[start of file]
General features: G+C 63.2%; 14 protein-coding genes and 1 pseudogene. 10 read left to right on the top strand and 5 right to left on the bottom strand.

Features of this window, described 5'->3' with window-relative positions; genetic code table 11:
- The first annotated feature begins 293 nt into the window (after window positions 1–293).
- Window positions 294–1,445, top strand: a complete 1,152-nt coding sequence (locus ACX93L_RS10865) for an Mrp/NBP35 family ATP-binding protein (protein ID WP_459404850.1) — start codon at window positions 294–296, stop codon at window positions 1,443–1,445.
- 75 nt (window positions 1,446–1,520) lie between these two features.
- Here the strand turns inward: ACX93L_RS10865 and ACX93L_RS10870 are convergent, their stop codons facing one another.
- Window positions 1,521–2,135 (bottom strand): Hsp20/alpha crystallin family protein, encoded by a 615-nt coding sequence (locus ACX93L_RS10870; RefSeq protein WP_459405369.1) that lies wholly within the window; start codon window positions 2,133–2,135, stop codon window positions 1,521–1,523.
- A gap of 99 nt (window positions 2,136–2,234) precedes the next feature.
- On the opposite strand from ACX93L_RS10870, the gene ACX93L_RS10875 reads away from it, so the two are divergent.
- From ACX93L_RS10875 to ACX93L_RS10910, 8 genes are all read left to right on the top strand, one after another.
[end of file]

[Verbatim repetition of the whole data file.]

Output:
General features: G+C 63.2%; 14 protein-coding genes and 1 pseudogene. 10 read left to right on the top strand and 5 right to left on the bottom strand.

Features of this window, described 5'->3' with window-relative positions; genetic code table 11:
- The first annotated feature begins 293 nt into the window (after window positions 1–293).
- Window positions 294–1,445, top strand: a complete 1,152-nt coding sequence (locus ACX93L_RS10865) for an Mrp/NBP35 family ATP-binding protein (protein ID WP_459404850.1) — start codon at window positions 294–296, stop codon at window positions 1,443–1,445.
- 75 nt (window positions 1,446–1,520) lie between these two features.
- Here the strand turns inward: ACX93L_RS10865 and ACX93L_RS10870 are convergent, their stop codons facing one another.
- Window positions 1,521–2,135 (bottom strand): Hsp20/alpha crystallin family protein, encoded by a 615-nt coding sequence (locus ACX93L_RS10870; RefSeq protein WP_459405369.1) that lies wholly within the window; start codon window positions 2,133–2,135, stop codon window positions 1,521–1,523.
- A gap of 99 nt (window positions 2,136–2,234) precedes the next feature.
- On the opposite strand from ACX93L_RS10870, the gene ACX93L_RS10875 reads away from it, so the two are divergent.
- From ACX93L_RS10875 to ACX93L_RS10910, 8 genes are all read left to right on the top strand, one after another.